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Scammers are using generative AI to create scam obituaries

Victims of fake obituaries are liable to have personal information stolen or become infected by adware.

user icon David Hollingworth
Thu, 28 Mar 2024
Scammers are using generative AI to create scam obituaries
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Security researchers at Secureworks’ Counter Threat Unit (CTU) have uncovered a new tool in the hands of scammers – fake obituaries written by generative artificial intelligence.

The CTU has observed multiple examples of scammers creating fake obituaries, usually in the wake of a death that has caused many people to turn to Google to search for information on the deceased.

The scammers then use SEO poisoning to make their scam page rank higher on searches. When victims visit the page – which appears legitimate – they’re pushed to install adware and other unwanted programs or get caught up in clickbait revenue-generating schemes.


“CTU analysis of a February 2024 obituary suggests that generative artificial intelligence (AI) technology was used to create a lengthy tribute from facts gleaned from a shorter text posted to a social media account,” the CTU observed.

“The obituary appeared on six sites within 48 hours of the death, each version using slightly different verbiage but all containing the same details shared in the original social media post. The use of AI by ‘obituary pirates’ has mixed results, with some notices containing obvious errors, inaccuracies, or fabrications.”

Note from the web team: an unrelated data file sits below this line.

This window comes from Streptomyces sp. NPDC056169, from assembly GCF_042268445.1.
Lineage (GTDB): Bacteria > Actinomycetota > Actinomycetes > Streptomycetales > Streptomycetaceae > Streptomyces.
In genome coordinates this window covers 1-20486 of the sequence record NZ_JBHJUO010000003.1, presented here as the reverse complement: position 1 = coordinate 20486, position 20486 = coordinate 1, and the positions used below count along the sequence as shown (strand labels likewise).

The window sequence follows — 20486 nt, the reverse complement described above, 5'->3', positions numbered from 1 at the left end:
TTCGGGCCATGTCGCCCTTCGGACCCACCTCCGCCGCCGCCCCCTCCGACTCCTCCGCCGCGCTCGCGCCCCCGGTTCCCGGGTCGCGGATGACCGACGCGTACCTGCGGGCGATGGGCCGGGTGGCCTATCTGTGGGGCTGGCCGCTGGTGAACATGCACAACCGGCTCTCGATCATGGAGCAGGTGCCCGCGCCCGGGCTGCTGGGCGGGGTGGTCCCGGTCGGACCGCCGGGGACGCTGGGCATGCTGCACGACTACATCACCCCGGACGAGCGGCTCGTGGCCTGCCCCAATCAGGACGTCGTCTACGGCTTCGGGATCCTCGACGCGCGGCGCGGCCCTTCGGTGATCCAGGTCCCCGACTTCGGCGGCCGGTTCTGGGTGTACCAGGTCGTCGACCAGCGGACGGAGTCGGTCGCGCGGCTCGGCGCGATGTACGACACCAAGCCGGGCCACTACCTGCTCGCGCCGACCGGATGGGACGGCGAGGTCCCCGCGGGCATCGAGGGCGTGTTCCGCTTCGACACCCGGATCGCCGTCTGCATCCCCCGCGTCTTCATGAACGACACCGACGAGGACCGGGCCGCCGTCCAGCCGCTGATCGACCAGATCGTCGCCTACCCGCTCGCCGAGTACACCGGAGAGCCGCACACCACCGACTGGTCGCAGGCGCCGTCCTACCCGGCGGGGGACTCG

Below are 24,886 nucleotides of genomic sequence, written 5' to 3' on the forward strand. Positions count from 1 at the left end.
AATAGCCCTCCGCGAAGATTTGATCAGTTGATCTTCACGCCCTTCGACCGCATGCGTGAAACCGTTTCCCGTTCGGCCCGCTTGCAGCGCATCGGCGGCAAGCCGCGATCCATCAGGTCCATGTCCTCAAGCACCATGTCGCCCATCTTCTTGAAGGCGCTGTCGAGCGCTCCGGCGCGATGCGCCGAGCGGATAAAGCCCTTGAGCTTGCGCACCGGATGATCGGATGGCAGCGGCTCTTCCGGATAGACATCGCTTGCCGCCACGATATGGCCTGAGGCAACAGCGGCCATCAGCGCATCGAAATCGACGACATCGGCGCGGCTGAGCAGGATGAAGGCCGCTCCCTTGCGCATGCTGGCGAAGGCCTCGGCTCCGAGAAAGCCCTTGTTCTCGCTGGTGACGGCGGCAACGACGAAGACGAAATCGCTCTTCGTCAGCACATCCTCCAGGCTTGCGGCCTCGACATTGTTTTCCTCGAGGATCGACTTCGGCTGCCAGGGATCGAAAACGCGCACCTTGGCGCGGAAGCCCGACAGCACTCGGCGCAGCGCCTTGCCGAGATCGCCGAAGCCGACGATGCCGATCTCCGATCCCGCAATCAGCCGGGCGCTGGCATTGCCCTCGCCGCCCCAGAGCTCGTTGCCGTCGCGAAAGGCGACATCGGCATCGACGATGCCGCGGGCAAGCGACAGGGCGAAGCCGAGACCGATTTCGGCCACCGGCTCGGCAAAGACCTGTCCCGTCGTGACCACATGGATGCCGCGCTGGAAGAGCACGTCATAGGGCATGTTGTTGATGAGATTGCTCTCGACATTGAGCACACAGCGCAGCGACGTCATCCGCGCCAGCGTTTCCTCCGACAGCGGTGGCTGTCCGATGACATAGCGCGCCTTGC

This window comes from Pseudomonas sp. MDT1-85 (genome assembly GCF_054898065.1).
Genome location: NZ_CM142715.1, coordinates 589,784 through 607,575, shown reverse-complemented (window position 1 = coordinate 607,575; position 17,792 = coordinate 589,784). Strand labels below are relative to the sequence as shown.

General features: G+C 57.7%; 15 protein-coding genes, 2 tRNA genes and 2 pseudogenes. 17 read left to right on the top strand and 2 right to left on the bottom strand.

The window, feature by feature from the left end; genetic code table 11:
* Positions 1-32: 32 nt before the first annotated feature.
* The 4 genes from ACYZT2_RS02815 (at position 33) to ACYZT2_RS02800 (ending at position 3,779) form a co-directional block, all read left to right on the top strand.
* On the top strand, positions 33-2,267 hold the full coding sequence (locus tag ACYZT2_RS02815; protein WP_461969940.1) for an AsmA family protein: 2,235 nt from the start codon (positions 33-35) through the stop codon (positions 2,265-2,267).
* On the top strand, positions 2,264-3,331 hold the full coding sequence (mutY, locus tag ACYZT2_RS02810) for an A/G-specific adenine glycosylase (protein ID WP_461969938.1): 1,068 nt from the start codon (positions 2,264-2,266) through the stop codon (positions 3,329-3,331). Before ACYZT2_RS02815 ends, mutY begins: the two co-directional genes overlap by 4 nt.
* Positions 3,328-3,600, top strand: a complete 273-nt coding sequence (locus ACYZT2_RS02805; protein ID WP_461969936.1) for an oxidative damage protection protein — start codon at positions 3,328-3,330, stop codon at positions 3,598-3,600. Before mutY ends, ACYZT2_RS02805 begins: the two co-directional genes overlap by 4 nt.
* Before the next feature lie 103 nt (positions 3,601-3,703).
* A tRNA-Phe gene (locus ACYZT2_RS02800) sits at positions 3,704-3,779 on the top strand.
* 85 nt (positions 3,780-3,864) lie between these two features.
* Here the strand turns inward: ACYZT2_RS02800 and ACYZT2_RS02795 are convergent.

Nonetheless, there are several domains that host such content. They redirect visitors to “adult entertainment sites” or show CAPTCHA challenges that, in turn, install pop-up ads or push notifications. False virus alert warnings, from products such as Windows Defender or McAfee, are also common, and these lead visitors, in turn, to the actual landing pages for these products.

An affiliate ID in the link actually rewards the scammers for each subscription bought in this way.

So far, while CTU’s researchers have found no evidence that these scammers are using their fake sites to spread malware, there’s also little to stop them from making that evolution.

“Financially motivated threat groups such as GOLD ZODIAC successfully employ SEO manipulation to direct victims to infected WordPress sites that deliver GootLoader malware,” the CTU said.

As always, according to the CTU, the best defence against such scams is education. Employees and individuals should stay abreast of the latest tricks scammers employ.

And if you are caught, let the folks at the National Ant-Scam Centre know.

David Hollingworth

David Hollingworth

David Hollingworth has been writing about technology for over 20 years, and has worked for a range of print and online titles in his career. He is enjoying getting to grips with cyber security, especially when it lets him talk about Lego.

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